Blessed Are Those Who Mourn - Really

"Blessed are those who mourn." These six simple syllables seem to stand up straight off the page and the letters--they have their hands raised--and they are begging for my attention.

I'm in mourning, and for the first time in my life, these are not benign words of hope that should be written in pastel letters on a religious bereavement card. But they're alive, they're active, they're audacious and bold....

My blood begins to boil at the outrage of these words. I think of war-torn streets or a mother burying her child. I think of parents dying and leaving their babies too early. How could Jesus say that there is any sort of blessing in this emotional upheaval? How could Jesus call that person who has aching grief seeping into her joints until she's paralyzed with exhaustion, blessed? ...

I am having a difficult time sitting up straight. My body longs for sleep, almost around the clock. I do drift off, for long hours, and yet I wake up needing even more. I'm ready for my father's eventual death. I'm sure that I am, but the sadness, grief, and mourning--they're just so complicated--and on this day when the cacophony of feelings arise, I'm sorting through them and reading how Jesus seems to be saying to me, "You are blessed."...

Perhaps we can't even understand these words until we become poor or meek or contrite. Perhaps we don't know what they mean until our stomachs ache with a roaring hunger and our tongues stick to the roof of our mouths with thirst. Maybe, maybe we cannot understand the words when we feel the most blest. Perhaps they only make sense to us when we hit rock-bottom. When we're so ashamed of what we did the night before that our lips tremble. When we are about to lose the home we are raising our children in. When we finally realize that we have no control over our addiction. When we are in such mourning, that we stare at the ground as we walk and we cannot look up.

Could it be that there is some sort of favor, some sort of protection that comes, even in this loss? Could it be that there is something good in the anguish and grief in the valley of the shadow of death?...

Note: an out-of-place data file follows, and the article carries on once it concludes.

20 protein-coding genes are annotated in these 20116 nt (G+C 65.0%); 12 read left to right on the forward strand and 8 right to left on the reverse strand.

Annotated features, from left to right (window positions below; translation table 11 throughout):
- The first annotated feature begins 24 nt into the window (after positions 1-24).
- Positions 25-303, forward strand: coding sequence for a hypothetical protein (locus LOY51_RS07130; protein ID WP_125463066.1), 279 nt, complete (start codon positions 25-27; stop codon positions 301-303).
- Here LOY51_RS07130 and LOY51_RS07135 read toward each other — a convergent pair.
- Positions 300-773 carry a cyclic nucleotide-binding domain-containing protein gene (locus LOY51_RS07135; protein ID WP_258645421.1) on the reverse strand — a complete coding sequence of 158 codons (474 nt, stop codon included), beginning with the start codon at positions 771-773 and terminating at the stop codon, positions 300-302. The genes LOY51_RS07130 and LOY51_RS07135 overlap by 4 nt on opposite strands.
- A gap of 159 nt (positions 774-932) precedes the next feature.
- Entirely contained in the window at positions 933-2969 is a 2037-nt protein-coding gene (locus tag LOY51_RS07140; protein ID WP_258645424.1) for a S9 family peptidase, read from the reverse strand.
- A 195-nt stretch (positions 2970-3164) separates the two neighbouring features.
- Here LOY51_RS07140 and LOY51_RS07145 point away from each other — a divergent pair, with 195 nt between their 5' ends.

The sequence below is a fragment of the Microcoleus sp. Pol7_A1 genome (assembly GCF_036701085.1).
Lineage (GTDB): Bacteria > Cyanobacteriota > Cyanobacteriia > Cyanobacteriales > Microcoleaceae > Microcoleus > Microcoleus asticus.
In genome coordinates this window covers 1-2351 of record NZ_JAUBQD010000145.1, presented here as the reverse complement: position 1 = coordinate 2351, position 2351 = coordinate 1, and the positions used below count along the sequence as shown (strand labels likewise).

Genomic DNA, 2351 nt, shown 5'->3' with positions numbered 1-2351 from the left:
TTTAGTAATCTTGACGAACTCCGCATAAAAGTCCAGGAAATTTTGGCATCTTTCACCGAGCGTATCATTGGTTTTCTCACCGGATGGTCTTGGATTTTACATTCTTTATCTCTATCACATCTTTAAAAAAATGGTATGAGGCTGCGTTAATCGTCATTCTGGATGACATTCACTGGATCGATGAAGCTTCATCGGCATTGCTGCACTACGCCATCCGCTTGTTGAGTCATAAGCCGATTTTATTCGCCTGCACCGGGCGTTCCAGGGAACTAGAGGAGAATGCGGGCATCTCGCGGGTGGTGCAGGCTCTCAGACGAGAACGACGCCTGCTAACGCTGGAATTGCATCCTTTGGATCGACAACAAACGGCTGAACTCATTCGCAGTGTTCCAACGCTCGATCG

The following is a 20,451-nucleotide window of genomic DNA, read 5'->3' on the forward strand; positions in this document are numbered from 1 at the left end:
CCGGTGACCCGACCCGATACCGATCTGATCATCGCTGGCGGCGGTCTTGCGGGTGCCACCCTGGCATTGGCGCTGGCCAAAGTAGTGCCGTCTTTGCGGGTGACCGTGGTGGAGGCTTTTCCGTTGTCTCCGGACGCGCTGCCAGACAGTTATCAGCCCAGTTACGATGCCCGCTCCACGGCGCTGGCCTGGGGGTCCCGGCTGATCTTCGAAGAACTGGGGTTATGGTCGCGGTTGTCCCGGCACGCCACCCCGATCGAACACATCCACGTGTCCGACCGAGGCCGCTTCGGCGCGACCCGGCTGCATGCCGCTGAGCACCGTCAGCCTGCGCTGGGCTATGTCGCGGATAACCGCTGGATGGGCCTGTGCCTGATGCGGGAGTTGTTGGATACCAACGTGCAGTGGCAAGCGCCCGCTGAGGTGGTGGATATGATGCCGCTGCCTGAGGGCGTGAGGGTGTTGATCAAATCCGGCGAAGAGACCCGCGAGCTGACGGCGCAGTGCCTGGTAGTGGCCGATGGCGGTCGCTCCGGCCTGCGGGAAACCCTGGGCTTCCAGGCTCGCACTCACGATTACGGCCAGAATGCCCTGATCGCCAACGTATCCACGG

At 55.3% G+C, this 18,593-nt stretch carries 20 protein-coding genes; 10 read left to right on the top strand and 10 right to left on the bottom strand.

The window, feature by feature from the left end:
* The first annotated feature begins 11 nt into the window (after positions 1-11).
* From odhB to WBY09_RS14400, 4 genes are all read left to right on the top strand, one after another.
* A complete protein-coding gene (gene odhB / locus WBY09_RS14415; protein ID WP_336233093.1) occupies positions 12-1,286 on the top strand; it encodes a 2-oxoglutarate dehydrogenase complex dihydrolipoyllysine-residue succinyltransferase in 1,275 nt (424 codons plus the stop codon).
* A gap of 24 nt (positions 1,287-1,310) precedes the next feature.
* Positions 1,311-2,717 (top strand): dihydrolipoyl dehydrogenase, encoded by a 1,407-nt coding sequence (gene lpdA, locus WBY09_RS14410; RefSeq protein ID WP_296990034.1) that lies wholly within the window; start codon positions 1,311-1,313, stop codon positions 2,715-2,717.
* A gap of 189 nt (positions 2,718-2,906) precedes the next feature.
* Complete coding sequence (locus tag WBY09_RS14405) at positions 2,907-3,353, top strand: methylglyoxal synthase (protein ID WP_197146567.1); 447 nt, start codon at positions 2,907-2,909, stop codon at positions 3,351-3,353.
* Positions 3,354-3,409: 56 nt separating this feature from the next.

We don't like this. We don't walk through the valley of the shadow of death in our culture. We like to run through it quickly. We use Kubler Ross' steps of grief as hurdles that we can bound over if we run fast enough, and people ask us why we haven't "gotten over it yet." I don't think we've take the time to stop, to appreciate the blessings of our mourning.

But they are there. They are there with the widow who sits in the Lazyboy where her husband used to relax, just so she can remember the sweetness of his presence. The blessings are there, when we are sorting through clothes, and we suddenly are enveloped with a waft of perfume that reminds us of Christmas with our mom. When the walls of our home seem to be haunted with our lover and we don't ever want to leave. The blessings are there in the facts that the ways in which we hurt each other seem to fade, and the resentment is replaced with understanding. The blessings are there, as we defrost the homemade casseroles that the church-ladies delivered. And they are there, as we eat fried chicken and tell each other stories until our sides ache with laughter as well as pain.

These words. They have traveled a long a way to greet me today, in my bitter, angry grief. And yet, somehow, they have never been so comforting. And I know that I am blessed.

- Carol Howard Meritt,"Blessed Are Those Who Mourn," sermon on Day1.org, January 30, 2011

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